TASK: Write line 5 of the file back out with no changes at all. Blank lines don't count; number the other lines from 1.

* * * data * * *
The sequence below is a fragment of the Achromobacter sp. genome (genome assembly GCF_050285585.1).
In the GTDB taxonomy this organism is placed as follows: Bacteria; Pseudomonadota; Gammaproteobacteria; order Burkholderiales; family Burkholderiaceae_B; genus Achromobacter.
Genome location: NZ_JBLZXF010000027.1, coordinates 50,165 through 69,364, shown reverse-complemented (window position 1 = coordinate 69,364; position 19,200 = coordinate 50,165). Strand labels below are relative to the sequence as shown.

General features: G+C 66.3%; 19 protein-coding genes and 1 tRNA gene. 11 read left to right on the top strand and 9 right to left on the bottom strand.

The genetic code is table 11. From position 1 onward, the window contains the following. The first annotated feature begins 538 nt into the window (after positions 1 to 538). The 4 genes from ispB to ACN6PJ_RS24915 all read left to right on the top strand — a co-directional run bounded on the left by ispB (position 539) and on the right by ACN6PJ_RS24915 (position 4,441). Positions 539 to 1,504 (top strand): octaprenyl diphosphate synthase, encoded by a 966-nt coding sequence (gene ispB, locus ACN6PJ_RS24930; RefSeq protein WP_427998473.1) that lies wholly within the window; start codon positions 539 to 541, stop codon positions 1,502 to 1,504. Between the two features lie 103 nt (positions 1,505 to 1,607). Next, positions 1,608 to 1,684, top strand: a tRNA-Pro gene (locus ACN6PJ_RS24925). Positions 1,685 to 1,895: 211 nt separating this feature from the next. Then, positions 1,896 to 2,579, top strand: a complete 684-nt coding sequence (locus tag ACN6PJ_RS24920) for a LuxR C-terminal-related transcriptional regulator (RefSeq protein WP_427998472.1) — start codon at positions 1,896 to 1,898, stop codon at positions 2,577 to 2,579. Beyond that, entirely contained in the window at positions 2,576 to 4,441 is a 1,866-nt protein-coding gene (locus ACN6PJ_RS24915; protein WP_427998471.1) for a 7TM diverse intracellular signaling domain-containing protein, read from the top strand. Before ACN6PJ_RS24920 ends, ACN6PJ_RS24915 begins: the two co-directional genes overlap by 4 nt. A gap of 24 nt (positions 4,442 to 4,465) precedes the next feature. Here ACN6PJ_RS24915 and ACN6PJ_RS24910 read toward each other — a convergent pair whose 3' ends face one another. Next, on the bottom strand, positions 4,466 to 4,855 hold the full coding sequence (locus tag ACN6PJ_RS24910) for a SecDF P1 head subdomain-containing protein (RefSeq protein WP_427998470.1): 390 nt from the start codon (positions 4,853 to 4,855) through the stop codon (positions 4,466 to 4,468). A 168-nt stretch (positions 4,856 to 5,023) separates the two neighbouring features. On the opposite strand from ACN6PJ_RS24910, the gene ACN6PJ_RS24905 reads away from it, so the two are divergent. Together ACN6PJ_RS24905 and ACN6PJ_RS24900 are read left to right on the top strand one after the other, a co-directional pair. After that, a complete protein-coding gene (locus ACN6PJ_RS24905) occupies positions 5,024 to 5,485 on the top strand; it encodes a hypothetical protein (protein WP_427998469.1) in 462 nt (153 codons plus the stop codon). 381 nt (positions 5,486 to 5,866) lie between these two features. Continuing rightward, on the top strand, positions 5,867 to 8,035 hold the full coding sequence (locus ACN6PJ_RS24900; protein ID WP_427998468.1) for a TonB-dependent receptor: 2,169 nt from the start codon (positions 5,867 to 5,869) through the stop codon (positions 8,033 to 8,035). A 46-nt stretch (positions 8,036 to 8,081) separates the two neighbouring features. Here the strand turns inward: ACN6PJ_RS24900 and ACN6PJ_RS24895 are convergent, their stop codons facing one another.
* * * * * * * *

The genetic code is table 11. From position 1 onward, the window contains the following. The first annotated feature begins 538 nt into the window (after positions 1 to 538). The 4 genes from ispB to ACN6PJ_RS24915 all read left to right on the top strand — a co-directional run bounded on the left by ispB (position 539) and on the right by ACN6PJ_RS24915 (position 4,441). Positions 539 to 1,504 (top strand): octaprenyl diphosphate synthase, encoded by a 966-nt coding sequence (gene ispB, locus ACN6PJ_RS24930; RefSeq protein WP_427998473.1) that lies wholly within the window; start codon positions 539 to 541, stop codon positions 1,502 to 1,504. Between the two features lie 103 nt (positions 1,505 to 1,607). Next, positions 1,608 to 1,684, top strand: a tRNA-Pro gene (locus ACN6PJ_RS24925). Positions 1,685 to 1,895: 211 nt separating this feature from the next. Then, positions 1,896 to 2,579, top strand: a complete 684-nt coding sequence (locus tag ACN6PJ_RS24920) for a LuxR C-terminal-related transcriptional regulator (RefSeq protein WP_427998472.1) — start codon at positions 1,896 to 1,898, stop codon at positions 2,577 to 2,579. Beyond that, entirely contained in the window at positions 2,576 to 4,441 is a 1,866-nt protein-coding gene (locus ACN6PJ_RS24915; protein WP_427998471.1) for a 7TM diverse intracellular signaling domain-containing protein, read from the top strand. Before ACN6PJ_RS24920 ends, ACN6PJ_RS24915 begins: the two co-directional genes overlap by 4 nt. A gap of 24 nt (positions 4,442 to 4,465) precedes the next feature. Here ACN6PJ_RS24915 and ACN6PJ_RS24910 read toward each other — a convergent pair whose 3' ends face one another. Next, on the bottom strand, positions 4,466 to 4,855 hold the full coding sequence (locus tag ACN6PJ_RS24910) for a SecDF P1 head subdomain-containing protein (RefSeq protein WP_427998470.1): 390 nt from the start codon (positions 4,853 to 4,855) through the stop codon (positions 4,466 to 4,468). A 168-nt stretch (positions 4,856 to 5,023) separates the two neighbouring features. On the opposite strand from ACN6PJ_RS24910, the gene ACN6PJ_RS24905 reads away from it, so the two are divergent. Together ACN6PJ_RS24905 and ACN6PJ_RS24900 are read left to right on the top strand one after the other, a co-directional pair. After that, a complete protein-coding gene (locus ACN6PJ_RS24905) occupies positions 5,024 to 5,485 on the top strand; it encodes a hypothetical protein (protein WP_427998469.1) in 462 nt (153 codons plus the stop codon). 381 nt (positions 5,486 to 5,866) lie between these two features. Continuing rightward, on the top strand, positions 5,867 to 8,035 hold the full coding sequence (locus ACN6PJ_RS24900; protein ID WP_427998468.1) for a TonB-dependent receptor: 2,169 nt from the start codon (positions 5,867 to 5,869) through the stop codon (positions 8,033 to 8,035). A 46-nt stretch (positions 8,036 to 8,081) separates the two neighbouring features. Here the strand turns inward: ACN6PJ_RS24900 and ACN6PJ_RS24895 are convergent, their stop codons facing one another.